Large, locally advanced cutaneous malignancy of the head and neck region is rare. However, when present, they impart a significant reconstructive challenge. These cancers have a tendency to invade peripheral tissues covering a large surface area as well as expose deeper structures such as skull, dura, orbit, and sinus after resection. Complicating the reconstructive dilemma is the high incidence of individuals who have undergone previous surgery in the region as well as adjuvant radiation therapy, which may preclude the use of local flaps or skin graft. Free tissue transfer provides a reconstructive surgeon the ability to provide well-vascularized tissue with adequate volume not limited by arc of rotation.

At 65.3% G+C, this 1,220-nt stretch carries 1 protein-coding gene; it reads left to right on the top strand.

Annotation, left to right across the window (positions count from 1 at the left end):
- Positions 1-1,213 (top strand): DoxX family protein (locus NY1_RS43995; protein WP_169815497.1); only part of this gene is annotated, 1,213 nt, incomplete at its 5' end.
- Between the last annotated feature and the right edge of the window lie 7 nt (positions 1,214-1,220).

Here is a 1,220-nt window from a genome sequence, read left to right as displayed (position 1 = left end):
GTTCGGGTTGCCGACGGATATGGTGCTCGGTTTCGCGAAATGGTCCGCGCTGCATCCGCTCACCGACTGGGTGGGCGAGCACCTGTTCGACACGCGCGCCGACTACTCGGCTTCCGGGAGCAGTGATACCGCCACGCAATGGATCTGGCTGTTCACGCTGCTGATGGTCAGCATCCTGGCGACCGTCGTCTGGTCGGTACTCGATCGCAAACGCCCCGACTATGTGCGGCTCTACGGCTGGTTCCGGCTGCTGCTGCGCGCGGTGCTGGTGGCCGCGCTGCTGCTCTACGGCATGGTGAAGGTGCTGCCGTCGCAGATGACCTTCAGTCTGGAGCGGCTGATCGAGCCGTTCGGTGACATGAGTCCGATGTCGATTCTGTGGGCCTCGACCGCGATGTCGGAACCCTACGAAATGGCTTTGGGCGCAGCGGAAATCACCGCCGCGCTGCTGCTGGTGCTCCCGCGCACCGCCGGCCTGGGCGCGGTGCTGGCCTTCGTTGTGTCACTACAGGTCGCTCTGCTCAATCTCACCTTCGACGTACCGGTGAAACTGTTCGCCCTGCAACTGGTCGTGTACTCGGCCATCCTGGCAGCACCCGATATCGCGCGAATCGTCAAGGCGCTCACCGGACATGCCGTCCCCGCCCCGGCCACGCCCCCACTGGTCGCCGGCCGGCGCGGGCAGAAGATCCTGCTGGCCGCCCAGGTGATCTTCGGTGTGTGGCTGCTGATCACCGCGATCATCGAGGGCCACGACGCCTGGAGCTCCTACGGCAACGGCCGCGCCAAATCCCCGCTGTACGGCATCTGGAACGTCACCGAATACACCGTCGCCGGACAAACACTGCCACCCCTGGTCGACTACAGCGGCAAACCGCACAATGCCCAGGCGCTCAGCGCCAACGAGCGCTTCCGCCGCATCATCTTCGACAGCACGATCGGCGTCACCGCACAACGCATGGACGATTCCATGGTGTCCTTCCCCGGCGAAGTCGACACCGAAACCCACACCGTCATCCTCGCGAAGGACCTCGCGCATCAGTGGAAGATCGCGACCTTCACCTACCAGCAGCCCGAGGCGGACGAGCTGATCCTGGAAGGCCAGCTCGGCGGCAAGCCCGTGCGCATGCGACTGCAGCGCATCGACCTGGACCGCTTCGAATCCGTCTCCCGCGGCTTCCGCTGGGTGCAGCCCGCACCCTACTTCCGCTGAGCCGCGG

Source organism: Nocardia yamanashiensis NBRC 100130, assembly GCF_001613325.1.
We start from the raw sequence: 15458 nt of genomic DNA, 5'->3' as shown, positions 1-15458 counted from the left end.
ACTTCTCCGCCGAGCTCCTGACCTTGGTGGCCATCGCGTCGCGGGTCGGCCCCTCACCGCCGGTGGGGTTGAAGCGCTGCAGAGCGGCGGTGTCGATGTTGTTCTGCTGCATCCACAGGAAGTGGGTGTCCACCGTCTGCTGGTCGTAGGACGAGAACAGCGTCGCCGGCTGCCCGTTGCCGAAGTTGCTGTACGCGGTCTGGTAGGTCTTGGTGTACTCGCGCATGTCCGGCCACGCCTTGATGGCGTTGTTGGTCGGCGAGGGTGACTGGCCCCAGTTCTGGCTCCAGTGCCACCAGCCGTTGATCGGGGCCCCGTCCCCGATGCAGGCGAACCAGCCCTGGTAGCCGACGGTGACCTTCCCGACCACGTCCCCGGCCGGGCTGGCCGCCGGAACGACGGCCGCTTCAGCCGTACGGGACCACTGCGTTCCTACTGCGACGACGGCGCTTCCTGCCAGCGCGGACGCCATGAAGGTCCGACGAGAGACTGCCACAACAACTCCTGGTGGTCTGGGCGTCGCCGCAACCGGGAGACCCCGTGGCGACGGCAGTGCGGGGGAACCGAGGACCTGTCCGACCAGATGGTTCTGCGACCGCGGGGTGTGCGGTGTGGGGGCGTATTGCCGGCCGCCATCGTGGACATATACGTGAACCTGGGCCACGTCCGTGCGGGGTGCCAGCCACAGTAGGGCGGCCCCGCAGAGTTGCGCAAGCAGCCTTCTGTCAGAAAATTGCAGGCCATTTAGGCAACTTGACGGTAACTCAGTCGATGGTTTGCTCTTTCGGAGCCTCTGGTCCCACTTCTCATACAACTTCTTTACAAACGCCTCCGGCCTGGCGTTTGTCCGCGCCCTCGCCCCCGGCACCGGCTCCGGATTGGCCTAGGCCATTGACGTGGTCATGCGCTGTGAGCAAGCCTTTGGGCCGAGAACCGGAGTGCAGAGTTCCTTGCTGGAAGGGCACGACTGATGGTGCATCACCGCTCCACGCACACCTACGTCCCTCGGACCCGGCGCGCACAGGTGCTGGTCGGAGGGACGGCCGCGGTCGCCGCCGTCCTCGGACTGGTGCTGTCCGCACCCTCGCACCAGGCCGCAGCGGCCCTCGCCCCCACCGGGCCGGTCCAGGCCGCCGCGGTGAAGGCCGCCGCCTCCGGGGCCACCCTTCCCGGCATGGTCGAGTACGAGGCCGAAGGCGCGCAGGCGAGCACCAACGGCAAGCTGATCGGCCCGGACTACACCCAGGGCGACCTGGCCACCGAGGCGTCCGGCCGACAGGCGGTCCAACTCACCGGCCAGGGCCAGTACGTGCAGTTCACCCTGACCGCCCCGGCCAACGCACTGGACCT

Document Type


Publication Date


Notes/Citation Information

Published in International Journal of Surgical Oncology, v. 2011, article ID 415219, p. 1-5.

Copyright © 2011 Joseph L. Hill and Brian Rinker. This is an open access article distributed under the Creative Commons Attribution License, which permits unrestricted use, distribution, and reproduction in any medium, provided the original work is properly cited.

Digital Object Identifier (DOI)


Included in

Surgery Commons